As a CRM specialist, you should be familiar with business processes and adopt certain business knowledge within the industry. Most CRM products and modules within them are designed to meet special needs for different industries and businesses. When you work with a CRM application, it is important for you to understand how the application was designed to handle the needs for the business processes and operations. When you lead a CRM implementation project, you must focus on business objectives first and adopt customer-centric tactics.

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Guru Tips

  • CRM is not just a technology, it is a business solution.
  • As a consultant, it is not enough to setup CRM system with technically correct configurations. Instead, you should first assist clients to build business objectives, and then implement CRM to meet the objectives.
  • CRM projects that focus on technology first, rather than business objectives, are destined for failure.
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Top-tier CRM vendors

There are dozens of CRM vendors around. They offer products serving various industries and enterprises. Quality and functionality vary among vendors. While a few companies provide respectful enterprise CRM solutions, some of so called CRM packages are simply contact management software. CRM is a competitive space. We have seen CRM vendors and products fail to reach market momentum and disappear fast.

To protect investment of time and efforts and preserve long-term value of CRM experience, smart IT professionals build their CRM skills on top vendors only. Top vendors are technical leaders and market makers in CRM sector. They have won their strategic positions in the market and created sizable customer base. They'll more likely be around in the industry, so as your skills and experience with them.

Listed below are brief reviews of top CRM vendors and products. Skills and experiences with them are worth obtaining:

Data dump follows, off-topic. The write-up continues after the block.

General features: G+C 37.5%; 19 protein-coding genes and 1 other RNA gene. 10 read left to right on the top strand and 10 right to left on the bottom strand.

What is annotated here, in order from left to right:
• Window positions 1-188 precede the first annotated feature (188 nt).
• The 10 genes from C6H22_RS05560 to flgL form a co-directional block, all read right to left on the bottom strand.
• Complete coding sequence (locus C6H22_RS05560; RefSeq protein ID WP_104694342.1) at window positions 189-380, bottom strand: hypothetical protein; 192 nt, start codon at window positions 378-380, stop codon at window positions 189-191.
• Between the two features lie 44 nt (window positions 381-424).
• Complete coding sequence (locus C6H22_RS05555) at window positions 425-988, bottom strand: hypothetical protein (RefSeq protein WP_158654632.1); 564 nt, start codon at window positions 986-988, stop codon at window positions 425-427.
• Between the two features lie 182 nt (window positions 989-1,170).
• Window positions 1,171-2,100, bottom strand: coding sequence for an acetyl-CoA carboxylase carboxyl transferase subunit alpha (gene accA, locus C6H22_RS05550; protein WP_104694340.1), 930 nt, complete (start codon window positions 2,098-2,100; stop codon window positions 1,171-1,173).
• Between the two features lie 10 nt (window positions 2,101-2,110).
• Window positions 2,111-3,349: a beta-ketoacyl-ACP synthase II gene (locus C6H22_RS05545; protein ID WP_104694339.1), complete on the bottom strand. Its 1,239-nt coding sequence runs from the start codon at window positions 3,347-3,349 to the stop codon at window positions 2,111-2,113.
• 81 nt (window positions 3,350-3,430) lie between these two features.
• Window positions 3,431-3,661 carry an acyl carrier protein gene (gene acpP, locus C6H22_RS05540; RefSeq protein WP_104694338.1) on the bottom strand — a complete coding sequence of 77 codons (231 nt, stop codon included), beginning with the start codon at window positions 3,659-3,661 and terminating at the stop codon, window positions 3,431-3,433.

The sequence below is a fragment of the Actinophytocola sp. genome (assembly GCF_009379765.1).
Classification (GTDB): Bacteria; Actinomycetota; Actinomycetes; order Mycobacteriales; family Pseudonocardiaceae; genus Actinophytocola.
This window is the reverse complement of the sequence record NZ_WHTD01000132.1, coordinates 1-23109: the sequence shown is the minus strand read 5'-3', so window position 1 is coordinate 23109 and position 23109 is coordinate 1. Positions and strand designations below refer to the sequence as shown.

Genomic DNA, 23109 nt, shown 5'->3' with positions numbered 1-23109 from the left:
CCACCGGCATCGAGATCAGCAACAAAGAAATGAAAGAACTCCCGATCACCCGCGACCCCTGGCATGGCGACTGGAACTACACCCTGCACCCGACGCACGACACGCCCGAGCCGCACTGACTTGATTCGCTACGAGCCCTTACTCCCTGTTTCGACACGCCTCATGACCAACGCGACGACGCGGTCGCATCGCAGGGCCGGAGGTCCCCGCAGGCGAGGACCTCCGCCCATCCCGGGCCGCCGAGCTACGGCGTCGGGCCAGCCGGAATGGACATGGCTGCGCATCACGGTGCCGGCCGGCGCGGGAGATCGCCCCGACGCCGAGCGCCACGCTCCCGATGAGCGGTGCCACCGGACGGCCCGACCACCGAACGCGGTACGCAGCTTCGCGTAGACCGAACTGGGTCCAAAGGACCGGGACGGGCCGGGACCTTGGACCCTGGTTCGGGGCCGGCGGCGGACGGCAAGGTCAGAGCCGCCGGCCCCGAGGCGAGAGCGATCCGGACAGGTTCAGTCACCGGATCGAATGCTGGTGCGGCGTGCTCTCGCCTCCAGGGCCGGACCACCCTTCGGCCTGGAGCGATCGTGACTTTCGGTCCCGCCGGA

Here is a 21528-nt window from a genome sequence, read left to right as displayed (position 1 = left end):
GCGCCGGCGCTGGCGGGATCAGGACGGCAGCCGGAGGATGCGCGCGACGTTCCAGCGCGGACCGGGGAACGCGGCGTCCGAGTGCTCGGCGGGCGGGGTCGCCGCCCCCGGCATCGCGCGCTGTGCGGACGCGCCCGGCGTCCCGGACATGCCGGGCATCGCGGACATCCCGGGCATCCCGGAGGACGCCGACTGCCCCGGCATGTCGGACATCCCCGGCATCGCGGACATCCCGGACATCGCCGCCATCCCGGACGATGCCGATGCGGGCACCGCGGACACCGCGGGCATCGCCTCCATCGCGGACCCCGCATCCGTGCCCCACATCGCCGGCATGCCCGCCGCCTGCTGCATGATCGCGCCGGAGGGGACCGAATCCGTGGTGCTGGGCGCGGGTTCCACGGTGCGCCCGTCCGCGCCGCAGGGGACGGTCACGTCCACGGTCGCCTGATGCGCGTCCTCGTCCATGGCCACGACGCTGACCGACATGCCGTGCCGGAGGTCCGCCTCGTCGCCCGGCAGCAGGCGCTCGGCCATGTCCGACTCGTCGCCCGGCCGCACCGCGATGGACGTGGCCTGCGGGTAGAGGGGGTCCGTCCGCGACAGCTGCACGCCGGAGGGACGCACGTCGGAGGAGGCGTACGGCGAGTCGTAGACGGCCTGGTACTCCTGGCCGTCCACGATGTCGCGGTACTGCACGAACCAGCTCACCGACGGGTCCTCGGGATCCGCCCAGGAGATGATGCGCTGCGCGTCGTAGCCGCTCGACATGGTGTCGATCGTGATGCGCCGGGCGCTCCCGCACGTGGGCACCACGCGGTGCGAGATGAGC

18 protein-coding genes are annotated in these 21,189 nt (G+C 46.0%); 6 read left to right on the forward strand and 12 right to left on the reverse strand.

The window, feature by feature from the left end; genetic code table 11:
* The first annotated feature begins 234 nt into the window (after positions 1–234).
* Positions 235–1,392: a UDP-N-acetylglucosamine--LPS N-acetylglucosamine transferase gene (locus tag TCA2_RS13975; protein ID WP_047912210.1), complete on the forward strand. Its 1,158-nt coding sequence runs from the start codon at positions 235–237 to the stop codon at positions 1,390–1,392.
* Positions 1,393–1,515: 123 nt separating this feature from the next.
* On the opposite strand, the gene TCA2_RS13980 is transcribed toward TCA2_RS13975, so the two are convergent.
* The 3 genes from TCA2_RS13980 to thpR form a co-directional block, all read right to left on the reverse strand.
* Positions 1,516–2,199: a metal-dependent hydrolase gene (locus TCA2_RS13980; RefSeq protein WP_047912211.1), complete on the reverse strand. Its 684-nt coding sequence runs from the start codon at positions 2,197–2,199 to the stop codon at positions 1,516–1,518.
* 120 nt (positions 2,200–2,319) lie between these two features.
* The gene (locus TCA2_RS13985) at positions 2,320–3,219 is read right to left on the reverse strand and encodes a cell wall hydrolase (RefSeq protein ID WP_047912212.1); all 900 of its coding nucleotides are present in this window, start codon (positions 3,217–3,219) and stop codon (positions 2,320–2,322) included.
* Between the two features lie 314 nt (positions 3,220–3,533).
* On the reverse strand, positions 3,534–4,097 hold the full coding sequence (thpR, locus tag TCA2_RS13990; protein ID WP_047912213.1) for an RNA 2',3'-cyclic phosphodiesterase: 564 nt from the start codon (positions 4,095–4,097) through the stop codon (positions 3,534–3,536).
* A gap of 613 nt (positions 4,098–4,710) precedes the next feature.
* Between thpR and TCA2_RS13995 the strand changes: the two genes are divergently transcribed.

Siebel (acquired by Oracle): Siebel remains the king in the CRM market. Its latest release, pricey Siebel 7, is expanded to include e-sales, partner relationship management, employee relationship management and more. As the leader in high-end market, Siebel offers 200 application modules and 20 industry-specific versions.

PeopleSoft (acquired by Oracle): PeopleSoft poses the strongest threats to Siebel's CRM market dominance. PeopleSoft offers a broad CRM product suite covering sale, marketing, and services processes. Its main product is most appropriate for large enterprises. Recent release of Internet architected CRM application is very competitive.

SAP: SAP's mySAP CRM covers the entire customer interaction cycle. The robust marketing suite supports both traditional campaign management and web-based e-marketing. Its sales module covers both sales process and e-commerce configuration. SAP CRM and ERP (SAP R/3) are highly integrated.

Oracle: Oracle offers a complete CRM suite with some unique features. As part of Oracle eBusiness Suite, Oracle CRM 11i includes Marketing, Sales, Contracts, eCommerce, and Interaction Center. Oracle CRM features tight integration with Oracle's ERP back-office applications.

J.D. Edwards (acquired by PeopleSoft): Although the company had merged with PeopleSoft, it products and technologies still stay distinguished until they are fully integrated to PeopleSoft family. At beginning, J.D. Edwards, an ERP vender, entered CRM market first with low-end CRM solutions. However, its recent release was boosted with robust offers including sales force automation, contact center, customer service, and marketing campaign management. J.D Edwards focuses on B2B companies.

Microsoft: Microsoft is a newer but powerful player in CRM market. Microsoft CRM is built from the ground up on the .NET architecture. With focus on mid-market businesses, Microsoft CRM is easy to deploy and use, accessible form MS Outlook and the web, and integrates with other business systems.